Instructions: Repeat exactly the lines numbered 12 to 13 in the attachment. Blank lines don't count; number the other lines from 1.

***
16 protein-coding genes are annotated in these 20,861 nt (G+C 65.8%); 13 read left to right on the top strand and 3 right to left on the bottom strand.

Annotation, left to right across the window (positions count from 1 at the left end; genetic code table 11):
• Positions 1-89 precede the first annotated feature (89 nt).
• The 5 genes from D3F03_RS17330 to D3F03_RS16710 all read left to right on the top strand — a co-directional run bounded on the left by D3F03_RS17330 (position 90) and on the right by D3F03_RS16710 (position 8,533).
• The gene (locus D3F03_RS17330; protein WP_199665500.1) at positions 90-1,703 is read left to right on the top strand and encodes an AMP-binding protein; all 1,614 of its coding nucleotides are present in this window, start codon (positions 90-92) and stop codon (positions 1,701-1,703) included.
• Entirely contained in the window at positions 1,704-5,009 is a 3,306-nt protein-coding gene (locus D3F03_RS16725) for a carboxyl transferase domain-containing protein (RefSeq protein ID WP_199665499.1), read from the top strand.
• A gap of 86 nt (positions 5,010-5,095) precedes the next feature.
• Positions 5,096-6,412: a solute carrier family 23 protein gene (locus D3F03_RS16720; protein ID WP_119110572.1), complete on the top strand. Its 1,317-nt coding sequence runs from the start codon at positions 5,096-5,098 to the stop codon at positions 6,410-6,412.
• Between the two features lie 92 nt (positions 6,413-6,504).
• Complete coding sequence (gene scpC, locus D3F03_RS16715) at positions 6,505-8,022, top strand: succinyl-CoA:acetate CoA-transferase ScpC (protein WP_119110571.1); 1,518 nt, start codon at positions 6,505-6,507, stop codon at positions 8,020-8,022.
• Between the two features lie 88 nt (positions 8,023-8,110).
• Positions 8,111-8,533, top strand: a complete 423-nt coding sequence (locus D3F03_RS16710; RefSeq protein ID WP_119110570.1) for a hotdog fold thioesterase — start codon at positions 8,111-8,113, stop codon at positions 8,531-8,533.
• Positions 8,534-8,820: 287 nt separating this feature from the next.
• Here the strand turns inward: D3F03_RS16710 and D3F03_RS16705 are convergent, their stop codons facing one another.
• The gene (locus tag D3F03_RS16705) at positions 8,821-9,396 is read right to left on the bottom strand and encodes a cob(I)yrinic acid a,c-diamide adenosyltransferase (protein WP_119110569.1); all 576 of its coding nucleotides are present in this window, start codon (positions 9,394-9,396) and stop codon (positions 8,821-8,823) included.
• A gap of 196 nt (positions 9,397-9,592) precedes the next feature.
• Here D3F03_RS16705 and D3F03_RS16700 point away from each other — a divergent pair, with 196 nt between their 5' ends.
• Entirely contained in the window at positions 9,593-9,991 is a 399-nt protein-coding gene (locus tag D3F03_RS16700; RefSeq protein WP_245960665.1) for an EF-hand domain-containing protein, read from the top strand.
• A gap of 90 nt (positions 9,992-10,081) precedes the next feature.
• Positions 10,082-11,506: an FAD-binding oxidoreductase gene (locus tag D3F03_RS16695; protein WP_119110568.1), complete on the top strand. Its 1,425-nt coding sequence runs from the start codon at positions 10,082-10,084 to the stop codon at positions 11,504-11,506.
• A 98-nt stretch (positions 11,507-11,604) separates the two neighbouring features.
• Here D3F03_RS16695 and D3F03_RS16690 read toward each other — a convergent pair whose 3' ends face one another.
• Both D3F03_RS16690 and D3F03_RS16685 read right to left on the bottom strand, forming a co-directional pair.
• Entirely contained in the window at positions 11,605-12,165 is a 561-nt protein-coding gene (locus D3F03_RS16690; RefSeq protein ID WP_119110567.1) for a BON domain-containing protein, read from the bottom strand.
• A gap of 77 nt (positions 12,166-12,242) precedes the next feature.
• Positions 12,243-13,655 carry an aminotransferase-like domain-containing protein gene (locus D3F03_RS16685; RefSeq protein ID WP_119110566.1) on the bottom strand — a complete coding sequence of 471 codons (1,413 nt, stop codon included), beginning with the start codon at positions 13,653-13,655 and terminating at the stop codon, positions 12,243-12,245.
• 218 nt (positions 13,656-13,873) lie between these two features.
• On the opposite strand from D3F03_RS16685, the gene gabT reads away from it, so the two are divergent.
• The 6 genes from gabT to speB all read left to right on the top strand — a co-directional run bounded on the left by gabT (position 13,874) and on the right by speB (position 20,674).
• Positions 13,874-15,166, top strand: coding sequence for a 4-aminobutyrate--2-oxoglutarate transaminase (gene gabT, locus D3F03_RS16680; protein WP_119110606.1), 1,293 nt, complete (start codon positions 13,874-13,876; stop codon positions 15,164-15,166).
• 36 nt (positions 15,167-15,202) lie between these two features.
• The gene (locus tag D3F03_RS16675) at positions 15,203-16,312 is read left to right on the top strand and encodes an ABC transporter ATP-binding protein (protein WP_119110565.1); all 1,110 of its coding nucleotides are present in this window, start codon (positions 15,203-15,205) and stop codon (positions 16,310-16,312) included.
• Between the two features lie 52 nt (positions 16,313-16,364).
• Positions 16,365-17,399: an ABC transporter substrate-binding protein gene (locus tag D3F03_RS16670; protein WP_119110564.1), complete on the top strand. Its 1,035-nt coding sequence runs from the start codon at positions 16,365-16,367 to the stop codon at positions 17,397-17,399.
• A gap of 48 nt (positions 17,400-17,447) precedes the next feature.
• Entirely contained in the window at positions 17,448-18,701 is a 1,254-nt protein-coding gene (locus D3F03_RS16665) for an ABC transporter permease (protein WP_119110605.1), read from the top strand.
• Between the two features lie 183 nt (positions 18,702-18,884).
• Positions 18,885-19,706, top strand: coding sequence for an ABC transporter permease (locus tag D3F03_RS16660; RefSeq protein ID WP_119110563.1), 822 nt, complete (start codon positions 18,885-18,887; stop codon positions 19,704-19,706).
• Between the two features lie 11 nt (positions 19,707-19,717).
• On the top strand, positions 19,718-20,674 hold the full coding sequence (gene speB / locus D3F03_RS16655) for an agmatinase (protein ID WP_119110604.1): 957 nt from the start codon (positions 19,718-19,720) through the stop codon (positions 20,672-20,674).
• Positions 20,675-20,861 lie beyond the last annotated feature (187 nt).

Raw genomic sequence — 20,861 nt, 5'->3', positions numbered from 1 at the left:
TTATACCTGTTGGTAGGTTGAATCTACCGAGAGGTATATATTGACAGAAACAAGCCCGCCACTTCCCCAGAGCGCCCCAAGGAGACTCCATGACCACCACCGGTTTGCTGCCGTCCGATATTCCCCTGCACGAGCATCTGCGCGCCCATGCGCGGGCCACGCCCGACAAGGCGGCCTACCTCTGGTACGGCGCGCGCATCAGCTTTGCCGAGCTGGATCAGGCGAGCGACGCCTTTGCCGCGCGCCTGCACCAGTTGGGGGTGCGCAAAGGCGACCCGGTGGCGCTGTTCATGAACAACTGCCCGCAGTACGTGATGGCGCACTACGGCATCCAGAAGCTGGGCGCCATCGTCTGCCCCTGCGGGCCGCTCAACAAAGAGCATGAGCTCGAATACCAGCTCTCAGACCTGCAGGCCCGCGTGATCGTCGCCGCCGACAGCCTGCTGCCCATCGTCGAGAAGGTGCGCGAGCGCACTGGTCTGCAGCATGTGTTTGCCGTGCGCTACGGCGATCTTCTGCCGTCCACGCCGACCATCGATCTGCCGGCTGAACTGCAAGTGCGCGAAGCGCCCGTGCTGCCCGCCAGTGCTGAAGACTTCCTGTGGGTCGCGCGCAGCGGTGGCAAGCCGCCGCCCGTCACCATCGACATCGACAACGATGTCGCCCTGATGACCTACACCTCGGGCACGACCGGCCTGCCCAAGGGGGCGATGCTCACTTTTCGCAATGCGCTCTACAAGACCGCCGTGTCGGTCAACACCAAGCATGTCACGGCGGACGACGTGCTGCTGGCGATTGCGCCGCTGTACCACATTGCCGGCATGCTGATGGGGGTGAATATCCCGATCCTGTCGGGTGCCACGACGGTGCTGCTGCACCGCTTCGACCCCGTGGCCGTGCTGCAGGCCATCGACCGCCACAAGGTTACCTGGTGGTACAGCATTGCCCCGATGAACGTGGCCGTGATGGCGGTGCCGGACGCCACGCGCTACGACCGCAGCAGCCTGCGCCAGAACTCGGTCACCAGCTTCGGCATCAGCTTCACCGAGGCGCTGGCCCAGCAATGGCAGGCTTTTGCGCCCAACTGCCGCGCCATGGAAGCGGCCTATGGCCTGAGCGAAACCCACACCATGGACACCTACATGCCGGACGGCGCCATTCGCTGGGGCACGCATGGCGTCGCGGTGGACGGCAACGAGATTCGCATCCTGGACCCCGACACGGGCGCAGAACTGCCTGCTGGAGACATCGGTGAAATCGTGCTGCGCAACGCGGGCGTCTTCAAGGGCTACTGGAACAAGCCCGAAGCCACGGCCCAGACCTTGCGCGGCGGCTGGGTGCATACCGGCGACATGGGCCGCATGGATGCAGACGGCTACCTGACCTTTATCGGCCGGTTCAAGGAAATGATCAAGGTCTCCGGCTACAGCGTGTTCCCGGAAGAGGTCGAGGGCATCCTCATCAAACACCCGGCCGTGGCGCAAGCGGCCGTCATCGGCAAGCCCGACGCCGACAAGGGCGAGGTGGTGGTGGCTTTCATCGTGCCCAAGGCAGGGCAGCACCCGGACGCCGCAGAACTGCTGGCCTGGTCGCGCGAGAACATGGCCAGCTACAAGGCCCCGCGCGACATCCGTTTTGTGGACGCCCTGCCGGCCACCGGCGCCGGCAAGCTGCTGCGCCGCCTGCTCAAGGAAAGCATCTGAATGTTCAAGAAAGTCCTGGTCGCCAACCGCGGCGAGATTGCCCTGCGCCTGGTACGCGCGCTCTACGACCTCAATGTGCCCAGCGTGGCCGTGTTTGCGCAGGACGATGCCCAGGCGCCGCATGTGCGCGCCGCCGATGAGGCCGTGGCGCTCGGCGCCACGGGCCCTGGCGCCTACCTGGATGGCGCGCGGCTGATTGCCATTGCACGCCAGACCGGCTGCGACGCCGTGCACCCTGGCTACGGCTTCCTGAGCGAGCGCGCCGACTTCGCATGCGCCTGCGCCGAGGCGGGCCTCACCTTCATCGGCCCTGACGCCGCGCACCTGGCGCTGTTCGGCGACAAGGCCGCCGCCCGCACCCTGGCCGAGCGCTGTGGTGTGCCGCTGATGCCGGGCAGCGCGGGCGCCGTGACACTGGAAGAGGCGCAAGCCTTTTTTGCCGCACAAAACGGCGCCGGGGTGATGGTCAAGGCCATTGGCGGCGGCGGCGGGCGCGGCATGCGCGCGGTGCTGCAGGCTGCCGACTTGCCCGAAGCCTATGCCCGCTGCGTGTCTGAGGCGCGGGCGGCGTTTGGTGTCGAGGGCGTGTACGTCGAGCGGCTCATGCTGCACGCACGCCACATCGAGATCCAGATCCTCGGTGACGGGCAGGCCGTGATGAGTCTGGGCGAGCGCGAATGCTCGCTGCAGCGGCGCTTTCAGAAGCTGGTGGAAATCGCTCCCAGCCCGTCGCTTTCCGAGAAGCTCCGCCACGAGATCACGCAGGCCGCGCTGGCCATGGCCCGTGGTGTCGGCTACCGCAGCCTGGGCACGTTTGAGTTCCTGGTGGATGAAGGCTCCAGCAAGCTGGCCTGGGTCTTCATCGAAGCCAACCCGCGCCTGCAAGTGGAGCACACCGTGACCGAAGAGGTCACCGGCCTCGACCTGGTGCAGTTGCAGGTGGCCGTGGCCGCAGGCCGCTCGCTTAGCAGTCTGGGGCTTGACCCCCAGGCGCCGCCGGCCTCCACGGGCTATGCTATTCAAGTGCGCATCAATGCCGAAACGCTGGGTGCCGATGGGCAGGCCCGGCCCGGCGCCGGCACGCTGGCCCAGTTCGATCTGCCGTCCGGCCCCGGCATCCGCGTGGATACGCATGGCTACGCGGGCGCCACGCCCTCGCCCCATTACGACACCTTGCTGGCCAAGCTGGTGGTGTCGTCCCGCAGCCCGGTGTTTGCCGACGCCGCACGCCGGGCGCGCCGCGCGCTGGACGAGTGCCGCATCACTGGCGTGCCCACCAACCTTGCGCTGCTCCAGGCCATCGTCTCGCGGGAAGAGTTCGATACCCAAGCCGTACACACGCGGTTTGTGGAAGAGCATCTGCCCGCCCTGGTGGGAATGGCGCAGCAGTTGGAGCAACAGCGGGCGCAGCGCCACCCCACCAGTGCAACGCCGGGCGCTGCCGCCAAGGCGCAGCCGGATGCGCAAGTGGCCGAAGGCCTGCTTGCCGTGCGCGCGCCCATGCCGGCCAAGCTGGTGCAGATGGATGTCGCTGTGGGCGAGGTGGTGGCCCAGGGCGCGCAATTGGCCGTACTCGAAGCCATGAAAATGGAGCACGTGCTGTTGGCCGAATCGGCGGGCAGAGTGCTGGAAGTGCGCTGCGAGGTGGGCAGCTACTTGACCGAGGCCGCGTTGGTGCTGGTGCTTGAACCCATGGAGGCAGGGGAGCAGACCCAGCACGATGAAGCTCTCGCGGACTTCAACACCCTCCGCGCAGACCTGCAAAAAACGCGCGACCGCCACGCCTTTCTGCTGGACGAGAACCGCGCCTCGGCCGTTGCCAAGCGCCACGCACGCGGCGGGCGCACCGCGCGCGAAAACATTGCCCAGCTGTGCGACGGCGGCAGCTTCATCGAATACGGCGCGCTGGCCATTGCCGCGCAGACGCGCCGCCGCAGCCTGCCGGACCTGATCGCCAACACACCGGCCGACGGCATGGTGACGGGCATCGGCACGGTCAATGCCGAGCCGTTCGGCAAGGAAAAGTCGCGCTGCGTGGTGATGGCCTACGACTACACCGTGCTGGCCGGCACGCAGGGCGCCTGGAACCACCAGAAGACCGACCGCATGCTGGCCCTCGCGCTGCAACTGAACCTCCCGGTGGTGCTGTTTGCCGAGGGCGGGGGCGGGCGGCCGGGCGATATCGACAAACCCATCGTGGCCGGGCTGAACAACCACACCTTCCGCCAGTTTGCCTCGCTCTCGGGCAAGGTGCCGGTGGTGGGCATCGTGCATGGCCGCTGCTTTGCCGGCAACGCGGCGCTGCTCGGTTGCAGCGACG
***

• Positions 8,111-8,533, top strand: a complete 423-nt coding sequence (locus D3F03_RS16710; RefSeq protein ID WP_119110570.1) for a hotdog fold thioesterase — start codon at positions 8,111-8,113, stop codon at positions 8,531-8,533.
• Positions 8,534-8,820: 287 nt separating this feature from the next.